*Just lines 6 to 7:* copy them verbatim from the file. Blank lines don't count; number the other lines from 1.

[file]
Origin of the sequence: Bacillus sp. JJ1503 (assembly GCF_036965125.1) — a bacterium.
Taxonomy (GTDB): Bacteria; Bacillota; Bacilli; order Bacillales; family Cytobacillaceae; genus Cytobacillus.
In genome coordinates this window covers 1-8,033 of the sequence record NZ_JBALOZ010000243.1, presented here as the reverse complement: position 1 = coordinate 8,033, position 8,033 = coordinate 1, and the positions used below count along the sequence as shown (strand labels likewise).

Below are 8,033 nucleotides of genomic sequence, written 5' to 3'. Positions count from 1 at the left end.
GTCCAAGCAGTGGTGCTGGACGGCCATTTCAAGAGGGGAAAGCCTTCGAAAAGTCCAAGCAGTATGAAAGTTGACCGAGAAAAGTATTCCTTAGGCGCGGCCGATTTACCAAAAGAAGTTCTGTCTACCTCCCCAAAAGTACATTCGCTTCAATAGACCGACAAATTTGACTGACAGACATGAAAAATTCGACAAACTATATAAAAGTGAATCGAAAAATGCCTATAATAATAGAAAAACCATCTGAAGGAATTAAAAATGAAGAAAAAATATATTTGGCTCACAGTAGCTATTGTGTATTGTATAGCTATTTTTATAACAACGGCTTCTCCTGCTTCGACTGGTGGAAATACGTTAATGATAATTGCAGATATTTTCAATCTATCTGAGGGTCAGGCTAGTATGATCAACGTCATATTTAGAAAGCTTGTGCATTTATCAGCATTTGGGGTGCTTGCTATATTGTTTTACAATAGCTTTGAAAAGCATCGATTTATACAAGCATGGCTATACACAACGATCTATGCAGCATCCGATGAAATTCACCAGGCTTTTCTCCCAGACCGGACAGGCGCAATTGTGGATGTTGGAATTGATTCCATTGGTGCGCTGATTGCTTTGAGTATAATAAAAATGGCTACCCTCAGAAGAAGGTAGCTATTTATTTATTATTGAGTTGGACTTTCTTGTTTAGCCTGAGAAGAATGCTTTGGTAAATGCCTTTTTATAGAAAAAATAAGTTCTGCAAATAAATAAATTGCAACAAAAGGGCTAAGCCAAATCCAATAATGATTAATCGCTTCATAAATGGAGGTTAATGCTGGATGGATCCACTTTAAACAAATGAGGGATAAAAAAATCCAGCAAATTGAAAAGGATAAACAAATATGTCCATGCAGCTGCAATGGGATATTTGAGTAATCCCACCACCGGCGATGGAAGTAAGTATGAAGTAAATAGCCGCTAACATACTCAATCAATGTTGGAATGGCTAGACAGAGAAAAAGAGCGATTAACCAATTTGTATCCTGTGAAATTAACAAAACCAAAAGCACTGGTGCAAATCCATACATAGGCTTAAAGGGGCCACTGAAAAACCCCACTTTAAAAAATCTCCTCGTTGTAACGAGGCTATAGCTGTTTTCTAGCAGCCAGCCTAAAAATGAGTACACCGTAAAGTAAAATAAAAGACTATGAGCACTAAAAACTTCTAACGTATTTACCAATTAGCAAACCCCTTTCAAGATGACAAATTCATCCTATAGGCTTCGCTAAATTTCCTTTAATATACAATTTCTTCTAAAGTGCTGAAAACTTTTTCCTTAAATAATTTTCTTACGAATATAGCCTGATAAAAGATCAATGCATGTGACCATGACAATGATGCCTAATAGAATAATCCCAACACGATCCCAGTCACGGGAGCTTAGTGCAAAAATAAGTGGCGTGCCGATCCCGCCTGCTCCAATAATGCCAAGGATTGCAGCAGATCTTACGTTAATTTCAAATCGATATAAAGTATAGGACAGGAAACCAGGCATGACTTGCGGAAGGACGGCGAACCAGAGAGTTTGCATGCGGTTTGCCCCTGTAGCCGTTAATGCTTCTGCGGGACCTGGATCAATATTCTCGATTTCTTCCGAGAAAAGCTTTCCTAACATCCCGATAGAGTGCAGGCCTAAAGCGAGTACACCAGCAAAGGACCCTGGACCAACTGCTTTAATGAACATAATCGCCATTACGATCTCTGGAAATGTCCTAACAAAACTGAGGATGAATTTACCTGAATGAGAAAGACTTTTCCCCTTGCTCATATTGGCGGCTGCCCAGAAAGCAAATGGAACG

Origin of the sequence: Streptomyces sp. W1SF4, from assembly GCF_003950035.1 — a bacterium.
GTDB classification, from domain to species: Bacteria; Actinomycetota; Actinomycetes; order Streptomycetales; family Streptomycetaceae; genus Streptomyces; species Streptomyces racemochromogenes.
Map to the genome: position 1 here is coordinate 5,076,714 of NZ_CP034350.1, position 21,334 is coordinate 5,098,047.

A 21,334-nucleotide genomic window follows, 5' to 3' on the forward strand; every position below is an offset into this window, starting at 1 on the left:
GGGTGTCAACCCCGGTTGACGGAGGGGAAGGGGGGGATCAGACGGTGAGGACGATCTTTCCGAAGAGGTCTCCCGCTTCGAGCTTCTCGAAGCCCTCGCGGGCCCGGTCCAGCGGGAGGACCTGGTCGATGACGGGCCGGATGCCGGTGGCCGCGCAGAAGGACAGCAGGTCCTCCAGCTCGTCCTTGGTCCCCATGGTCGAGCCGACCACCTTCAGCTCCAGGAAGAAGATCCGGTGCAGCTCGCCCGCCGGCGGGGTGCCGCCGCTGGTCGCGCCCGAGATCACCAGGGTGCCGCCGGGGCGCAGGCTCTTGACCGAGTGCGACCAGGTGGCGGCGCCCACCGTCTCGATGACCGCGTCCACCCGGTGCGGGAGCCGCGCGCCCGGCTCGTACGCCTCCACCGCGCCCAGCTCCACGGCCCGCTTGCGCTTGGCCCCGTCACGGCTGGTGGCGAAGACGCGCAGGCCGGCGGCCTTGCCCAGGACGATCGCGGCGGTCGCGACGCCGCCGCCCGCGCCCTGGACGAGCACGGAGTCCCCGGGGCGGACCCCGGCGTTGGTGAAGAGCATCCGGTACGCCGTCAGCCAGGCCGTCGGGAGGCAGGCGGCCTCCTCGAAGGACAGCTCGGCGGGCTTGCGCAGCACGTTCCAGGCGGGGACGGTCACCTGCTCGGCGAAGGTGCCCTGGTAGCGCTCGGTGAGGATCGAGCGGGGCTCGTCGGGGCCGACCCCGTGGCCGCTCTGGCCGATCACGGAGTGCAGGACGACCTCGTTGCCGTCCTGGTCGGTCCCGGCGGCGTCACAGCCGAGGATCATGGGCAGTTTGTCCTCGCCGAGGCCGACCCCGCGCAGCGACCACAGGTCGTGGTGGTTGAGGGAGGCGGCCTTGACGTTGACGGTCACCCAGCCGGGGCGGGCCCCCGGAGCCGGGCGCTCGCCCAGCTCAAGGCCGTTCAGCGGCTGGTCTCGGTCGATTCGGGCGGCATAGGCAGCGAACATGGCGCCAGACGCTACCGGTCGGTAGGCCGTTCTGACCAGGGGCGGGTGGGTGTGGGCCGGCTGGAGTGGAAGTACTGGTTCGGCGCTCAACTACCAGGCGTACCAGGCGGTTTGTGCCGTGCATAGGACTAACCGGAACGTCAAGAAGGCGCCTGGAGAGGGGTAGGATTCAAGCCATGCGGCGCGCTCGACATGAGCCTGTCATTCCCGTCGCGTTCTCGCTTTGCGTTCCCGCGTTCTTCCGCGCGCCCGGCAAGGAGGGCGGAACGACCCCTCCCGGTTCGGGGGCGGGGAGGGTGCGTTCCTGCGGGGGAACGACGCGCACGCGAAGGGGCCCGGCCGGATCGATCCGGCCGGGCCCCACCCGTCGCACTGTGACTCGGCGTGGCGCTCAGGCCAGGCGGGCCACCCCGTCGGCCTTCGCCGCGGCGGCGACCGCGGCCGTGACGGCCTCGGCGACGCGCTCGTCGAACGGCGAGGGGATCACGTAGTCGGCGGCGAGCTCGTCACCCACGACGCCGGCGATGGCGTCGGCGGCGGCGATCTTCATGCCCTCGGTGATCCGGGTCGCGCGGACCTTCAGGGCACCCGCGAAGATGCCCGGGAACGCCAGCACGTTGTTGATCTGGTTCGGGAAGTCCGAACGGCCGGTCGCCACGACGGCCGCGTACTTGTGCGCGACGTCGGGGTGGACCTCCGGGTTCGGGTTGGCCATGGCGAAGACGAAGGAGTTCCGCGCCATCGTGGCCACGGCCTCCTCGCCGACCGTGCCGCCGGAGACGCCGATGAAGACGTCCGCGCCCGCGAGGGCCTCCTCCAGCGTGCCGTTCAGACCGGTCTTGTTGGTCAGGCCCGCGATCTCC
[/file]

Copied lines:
Origin of the sequence: Streptomyces sp. W1SF4, from assembly GCF_003950035.1 — a bacterium.
GTDB classification, from domain to species: Bacteria; Actinomycetota; Actinomycetes; order Streptomycetales; family Streptomycetaceae; genus Streptomyces; species Streptomyces racemochromogenes.